Warm and accommodating, butcher block is an affordable countertop material with a lot going for it. To be retained regularly and butcher block countertops will reward you by aging gracefully. But without proper upkeep, they can dull and cranny. Are butcher block countertops the right substance for you and your kitchen? Read our butcher block counter primer to find out.
Above: Good enough for a chef: a butcher-block countertop in the Manhattan kitchen of cook David Tanis; realize A Chef’s Low-Tech, Economical, and Beautifully Soulful Kitchen in the East Village. Photograph by Heidi’s Bridge. What is butcher block?
Butcher block is made from straight cuts of wood glued together into thick-witted slabs that render a particularly sturdy and stable task surface in a kitchen, whether as a cutting board, tabletop, or counter.
Above: A butcher block countertop in a British Standard Cupboard Kitchen by Plain English. Are there different types of butcher block?
There are three basic structure modes of butcher block: border grain, face grain, and objective grain.
Above: Butcher block counters are a durable option for a mobile, outdoor kitchen; verify Stockpot and Two Smoking Barrels: A Rustic Kitchen in a Shepherd’s Hut in England. Photograph by Emma Lewis. Edge Grain Above: Edge grain is the one most commonly used for counters because it’s strong, stable, and less costly than the others. It’s made by placing long boards on their sides and joining them so that their long constrict fringes form the surface. The committees is likely to be continuous sections of timber with no joints, or random-length boards that are finger-jointed( as indicated above ). Face Grain Above: Face-grain butcher block is erected from boards that are laid flat, their full widths forming a surface with a streamlined seem. Susceptible to recognizes when used for chopping and cutting, face grain is less suitable for working kitchen counters than the others. Aim Grain Above: End-grain construction is made from small-scale rectangular blocks arranged so that the ends( with growing hoops depicting) are visible on the surface. The strongest and most expensive type of butcher block, it’s great for surfaces dedicated to cutting, because it camouflages bayonet marks and is gentle on blade margins( they slip into the grain rather than against it ). What types of wood are used for butcher block?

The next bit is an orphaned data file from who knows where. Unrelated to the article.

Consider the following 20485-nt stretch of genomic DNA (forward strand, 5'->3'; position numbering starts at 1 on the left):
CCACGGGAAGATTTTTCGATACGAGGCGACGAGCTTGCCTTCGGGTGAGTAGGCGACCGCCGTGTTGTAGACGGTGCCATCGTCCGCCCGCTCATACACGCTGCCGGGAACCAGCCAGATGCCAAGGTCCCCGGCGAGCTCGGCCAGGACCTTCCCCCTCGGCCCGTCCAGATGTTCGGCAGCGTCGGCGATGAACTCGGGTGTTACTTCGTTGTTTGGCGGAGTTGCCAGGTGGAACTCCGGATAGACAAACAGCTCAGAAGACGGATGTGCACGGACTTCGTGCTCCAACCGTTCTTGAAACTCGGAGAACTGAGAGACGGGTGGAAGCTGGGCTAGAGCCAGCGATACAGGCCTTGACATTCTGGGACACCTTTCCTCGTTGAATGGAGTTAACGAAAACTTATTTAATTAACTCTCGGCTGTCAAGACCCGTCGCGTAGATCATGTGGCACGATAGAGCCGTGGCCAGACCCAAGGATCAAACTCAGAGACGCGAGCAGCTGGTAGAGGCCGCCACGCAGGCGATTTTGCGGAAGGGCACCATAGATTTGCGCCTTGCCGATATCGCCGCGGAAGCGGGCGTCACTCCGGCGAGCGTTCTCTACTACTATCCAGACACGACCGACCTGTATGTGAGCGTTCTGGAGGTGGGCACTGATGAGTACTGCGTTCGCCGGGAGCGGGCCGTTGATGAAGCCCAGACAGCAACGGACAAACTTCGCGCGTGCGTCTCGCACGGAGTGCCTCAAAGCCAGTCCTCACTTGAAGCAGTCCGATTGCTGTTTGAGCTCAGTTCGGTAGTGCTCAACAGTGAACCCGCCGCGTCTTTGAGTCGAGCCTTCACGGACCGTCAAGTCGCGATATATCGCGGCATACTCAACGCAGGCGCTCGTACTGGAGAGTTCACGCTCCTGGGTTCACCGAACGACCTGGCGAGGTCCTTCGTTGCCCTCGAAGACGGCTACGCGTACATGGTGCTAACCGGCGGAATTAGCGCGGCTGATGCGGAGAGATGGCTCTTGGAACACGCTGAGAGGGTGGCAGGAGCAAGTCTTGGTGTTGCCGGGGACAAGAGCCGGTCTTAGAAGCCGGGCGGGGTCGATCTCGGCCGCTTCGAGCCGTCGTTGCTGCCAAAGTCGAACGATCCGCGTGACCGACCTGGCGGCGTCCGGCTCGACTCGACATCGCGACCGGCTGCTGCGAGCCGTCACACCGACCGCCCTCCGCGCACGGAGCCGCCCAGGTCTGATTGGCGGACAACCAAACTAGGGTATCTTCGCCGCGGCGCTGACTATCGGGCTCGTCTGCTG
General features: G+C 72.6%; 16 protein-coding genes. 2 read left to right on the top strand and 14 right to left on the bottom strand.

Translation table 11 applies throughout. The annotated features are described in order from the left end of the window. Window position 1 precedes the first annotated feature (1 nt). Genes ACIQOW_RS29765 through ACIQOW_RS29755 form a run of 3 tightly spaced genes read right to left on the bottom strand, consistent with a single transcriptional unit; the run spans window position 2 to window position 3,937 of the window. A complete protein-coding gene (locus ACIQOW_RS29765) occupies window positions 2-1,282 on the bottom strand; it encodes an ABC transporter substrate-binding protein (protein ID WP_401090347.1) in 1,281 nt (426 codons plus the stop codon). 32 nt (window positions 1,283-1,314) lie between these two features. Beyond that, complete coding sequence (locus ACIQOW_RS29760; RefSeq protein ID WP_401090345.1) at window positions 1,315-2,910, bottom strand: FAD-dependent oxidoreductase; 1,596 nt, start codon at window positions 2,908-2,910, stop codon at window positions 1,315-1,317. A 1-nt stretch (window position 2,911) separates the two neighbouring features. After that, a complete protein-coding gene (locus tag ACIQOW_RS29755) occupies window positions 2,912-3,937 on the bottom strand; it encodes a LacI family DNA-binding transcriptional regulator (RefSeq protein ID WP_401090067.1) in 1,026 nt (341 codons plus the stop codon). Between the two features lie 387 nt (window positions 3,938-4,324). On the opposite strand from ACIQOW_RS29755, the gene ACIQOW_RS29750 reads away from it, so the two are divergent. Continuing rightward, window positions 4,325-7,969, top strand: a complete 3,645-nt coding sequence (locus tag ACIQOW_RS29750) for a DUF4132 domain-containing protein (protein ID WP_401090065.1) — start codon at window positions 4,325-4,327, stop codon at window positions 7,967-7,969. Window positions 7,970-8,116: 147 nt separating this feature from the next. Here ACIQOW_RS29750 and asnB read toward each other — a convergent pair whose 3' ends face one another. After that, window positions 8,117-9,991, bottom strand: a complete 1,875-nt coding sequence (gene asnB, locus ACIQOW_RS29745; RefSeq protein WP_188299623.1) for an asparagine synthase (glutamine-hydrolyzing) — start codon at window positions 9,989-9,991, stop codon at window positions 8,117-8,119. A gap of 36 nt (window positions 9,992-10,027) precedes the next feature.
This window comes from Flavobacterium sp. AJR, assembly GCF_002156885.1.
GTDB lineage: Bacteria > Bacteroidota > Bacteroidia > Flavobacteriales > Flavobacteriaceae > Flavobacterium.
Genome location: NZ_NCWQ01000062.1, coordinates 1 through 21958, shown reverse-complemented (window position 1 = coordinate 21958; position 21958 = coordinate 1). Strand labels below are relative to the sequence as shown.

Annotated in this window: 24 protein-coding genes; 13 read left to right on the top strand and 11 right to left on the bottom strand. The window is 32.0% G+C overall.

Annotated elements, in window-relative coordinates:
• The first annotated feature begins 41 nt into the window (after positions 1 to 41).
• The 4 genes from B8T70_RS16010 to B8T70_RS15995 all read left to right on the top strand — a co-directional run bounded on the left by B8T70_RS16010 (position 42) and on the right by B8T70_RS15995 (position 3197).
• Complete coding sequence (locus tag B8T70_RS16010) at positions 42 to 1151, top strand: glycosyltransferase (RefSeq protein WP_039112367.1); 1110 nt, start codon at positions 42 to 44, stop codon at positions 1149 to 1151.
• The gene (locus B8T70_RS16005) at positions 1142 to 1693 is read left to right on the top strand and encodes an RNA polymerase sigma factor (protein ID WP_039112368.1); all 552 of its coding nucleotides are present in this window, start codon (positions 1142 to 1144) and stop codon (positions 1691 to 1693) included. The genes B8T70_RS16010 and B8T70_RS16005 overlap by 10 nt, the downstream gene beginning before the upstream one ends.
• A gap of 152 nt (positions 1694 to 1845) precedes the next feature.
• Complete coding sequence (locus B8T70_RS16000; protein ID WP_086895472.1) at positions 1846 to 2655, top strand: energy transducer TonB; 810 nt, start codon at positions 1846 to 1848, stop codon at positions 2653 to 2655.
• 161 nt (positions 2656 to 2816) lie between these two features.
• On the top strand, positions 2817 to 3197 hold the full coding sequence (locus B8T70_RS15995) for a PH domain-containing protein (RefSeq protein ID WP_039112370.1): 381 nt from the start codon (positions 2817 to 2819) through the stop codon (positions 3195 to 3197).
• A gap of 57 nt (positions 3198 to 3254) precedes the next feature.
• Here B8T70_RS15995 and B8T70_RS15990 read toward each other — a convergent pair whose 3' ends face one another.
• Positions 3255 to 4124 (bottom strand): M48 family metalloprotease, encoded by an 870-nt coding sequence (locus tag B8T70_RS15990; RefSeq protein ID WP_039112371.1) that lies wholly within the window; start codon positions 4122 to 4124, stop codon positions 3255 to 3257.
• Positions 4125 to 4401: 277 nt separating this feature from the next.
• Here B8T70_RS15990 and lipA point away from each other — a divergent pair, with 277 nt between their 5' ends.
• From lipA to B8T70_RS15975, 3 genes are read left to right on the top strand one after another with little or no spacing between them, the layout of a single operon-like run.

Butcher block can be made from nearly any timber. Maple is one of the best and most popular for butcher block counters because it’s hard-handed and has a clear grain. Cherry and red oak offer rich coloring. Butcher block are also welcome to crafted from bamboo( it works best with end-grain construction) and sustainably farmed exotics such as wenge, zebrawood, and iroko.
Above: In a London kitchen by deVol, the designers paired iroko timber with marble countertops. Do butcher block countertops need to be sealed?
For kitchen counter applications, it’s important to use unsealed, oil-finished wood. Sealed countertops are not meant to be used as food-prep work surfaces-they’re not food or knife friendly. Mark Squire of Quality Kitchen Cabinet in San Francisco clarifies: “Using sealed lumber defeats the purpose of butcher block, because it encompass up the natural warm surface with plastic.” Sealed butcher block does offering reflect and can work well as a work table or saloon top in a kitchen that doesn’t involve food.( And when needed for food prep, pair it with a cutting board .) Note that unsealed butcher block is not recommended immediately around a drop: Over occasion it will likely discolor and rot.
Above: Designer Athena Calderone updated the brown laminate countertops in her rental kitchen with Karlby birch countertops from Ikea. Photograph by Sarah Elliot, courtesy of Athena Calderone. How do you best maintain butcher block countertops?
At a minimum, butcher block countertops necessitate oiling every six months to keep the wood protected. Different lumbers come with different finishing petroleum recommendations and it’s best to follow the instructions of your installer. Depending on tier of use, butcher block countertops may also require more frequent oiling and conditioning to prevent the wood from cracking and looking dull. N.B .: Avoid using cooking petroleum to treat butcher block; it can damage the wood. Because butcher block is soft, it taints more than other substances, conducting some people to use it for certain surfaces simply, such as work islands. Merely before oiling, you can softly remove scratches, burns, and other surface shatterings with penalty sandpaper, and your countertop will look like new.